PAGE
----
Anxiety. The very word can make me feel tense, fretful, stressed. It pinches a personal nerve, as I have suffered from both chronic and acute varieties. (And I’m not just talking about the normal, everyday fare either: Mine has included quite over-the-top irrational fear, which makes watching end-of-the-world movies a relaxing respite). But I have fought my anxiety, an ongoing process that — for the most part — has been a journey of positive transformation.
I know I’m not alone. If you look at the statistics, anxiety disorders affect about 18% of U.S. adults, creating some 40 million tormented citizens. That makes a heck of a lot of people walking down the street, trying to push past their fear.
Some may turn to counseling, some to medication, and some may battle the angst with a combination of therapy and medication. Like so many things in life, what works for one person, may or may not work for the next.
I had tried all the above (including a host of herbal remedies), yet still had not been able to live a life without chronic and acute fear intruding into my daily thoughts and happiness.
So, on a sleepless summer night, I edged toward the TV as I listened to bright-eyed Lucinda Bassett, author of the best-selling book From Panic to Power, talk about how she was able to transcend her own fear and why she had started the Midwest Center, a well-respected program that treats people suffering from chronic stress, anxiety and depression. (Please note that there are a plethora of helpful books and programs available in a variety of price ranges, which may help you on your own personal journey through anxiety.)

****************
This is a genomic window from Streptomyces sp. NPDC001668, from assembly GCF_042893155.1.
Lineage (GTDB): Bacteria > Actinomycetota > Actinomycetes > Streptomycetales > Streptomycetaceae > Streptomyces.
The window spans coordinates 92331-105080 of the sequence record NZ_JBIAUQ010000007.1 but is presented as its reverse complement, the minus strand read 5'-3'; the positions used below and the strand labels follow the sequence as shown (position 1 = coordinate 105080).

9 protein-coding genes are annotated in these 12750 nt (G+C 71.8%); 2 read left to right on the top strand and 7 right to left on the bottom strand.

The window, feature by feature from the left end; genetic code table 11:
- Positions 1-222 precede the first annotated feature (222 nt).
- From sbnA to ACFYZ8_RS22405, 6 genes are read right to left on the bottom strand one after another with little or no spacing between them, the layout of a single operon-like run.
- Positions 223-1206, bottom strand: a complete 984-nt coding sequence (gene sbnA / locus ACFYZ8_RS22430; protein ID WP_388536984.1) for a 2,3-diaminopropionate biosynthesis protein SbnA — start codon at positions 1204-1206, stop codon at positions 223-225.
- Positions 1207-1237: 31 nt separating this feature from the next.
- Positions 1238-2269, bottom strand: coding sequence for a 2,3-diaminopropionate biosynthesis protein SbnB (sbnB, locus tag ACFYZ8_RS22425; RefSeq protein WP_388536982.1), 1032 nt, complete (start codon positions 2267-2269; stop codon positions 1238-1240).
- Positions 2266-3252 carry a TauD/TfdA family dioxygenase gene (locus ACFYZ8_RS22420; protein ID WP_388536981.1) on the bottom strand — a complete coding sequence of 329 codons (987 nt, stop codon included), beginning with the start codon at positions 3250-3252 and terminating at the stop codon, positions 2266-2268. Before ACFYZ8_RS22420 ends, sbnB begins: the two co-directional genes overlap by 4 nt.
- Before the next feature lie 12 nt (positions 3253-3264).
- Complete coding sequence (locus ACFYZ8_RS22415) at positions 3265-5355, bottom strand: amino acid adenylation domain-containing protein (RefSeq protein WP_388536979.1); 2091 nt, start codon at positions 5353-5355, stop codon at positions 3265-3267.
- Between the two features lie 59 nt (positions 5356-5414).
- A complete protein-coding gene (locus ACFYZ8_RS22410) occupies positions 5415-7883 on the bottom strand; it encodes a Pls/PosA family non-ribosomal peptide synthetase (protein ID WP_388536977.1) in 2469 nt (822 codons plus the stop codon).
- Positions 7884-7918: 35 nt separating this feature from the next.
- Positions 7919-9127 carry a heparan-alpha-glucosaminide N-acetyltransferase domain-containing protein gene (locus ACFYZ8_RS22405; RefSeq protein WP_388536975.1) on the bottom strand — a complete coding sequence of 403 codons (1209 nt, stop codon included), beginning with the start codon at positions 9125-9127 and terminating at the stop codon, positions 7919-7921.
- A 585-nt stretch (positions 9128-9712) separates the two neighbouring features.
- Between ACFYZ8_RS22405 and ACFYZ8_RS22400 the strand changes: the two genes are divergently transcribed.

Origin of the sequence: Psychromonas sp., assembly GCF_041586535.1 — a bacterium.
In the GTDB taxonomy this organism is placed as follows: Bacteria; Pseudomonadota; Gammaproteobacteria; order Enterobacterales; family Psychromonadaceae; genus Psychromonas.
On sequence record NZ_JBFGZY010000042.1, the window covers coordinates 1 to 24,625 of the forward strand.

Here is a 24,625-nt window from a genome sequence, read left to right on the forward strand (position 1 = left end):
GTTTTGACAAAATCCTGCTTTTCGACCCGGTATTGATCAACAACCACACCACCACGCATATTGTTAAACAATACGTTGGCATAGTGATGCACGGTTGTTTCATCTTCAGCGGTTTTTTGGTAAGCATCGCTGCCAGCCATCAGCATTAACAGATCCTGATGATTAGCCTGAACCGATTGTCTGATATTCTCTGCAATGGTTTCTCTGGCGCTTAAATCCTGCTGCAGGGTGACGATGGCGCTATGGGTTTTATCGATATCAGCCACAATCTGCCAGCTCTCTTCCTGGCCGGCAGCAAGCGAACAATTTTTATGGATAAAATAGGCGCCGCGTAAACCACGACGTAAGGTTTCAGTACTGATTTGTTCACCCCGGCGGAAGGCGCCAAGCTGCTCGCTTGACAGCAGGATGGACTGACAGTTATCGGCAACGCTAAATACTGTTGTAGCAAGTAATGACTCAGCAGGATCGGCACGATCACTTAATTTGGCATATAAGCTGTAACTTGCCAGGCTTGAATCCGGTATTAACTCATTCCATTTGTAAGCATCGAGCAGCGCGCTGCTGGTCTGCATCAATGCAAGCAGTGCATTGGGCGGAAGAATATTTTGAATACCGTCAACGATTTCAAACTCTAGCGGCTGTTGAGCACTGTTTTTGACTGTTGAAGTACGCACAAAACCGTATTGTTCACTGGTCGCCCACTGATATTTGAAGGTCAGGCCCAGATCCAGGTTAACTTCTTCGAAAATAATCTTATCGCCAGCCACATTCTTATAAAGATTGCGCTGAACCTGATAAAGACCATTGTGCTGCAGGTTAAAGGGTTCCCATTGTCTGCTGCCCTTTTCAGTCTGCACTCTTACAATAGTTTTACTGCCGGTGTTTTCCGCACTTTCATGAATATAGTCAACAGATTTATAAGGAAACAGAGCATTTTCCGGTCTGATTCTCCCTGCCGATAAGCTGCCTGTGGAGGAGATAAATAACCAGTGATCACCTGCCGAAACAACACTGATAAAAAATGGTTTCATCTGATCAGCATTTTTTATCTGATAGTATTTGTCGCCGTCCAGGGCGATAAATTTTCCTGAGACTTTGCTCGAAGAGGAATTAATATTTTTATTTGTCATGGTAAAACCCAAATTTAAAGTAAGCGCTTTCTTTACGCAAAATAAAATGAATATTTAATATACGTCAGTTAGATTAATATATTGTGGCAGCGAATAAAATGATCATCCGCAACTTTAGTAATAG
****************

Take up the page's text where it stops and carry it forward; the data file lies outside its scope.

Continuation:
By the hazy light of the screen, I scribbled down the number, and in the morning ordered their program. I listened to the tapes on a portable cassette player (yes, it was that long ago!), as I walked by myself on the beach or hiked alone on mountain trails. In doing so, I was better able to absorb and practice the ways to replace negative, fearful thoughts with more productive — and sane — self-talk.
I am happy to say that over time, with a lot of practice (and from the cathartic healing from my own writing), my overall anxiety has significantly decreased.
In the process, I also learned a poignant lesson: I wasn’t alone. I wasn’t the only person leading a normal life while battling the undertow of irrational fear. Somehow that fact alone helped me become even more hopeful and empowered.
If other people with thoughts just as scary as mine could climb out of their anxiety, then I could too. Yes, I still face some dark days. But it’s different than it used to be. Now I realize that no matter how bad things look, the dread won’t last.
Since anxiety can be isolating and is also an essentially a thick kind of worry about the future, knowing that I’m not alone — and that it will eventually fade away have become my best antidotes.
Woman walking photo available from Shutterstock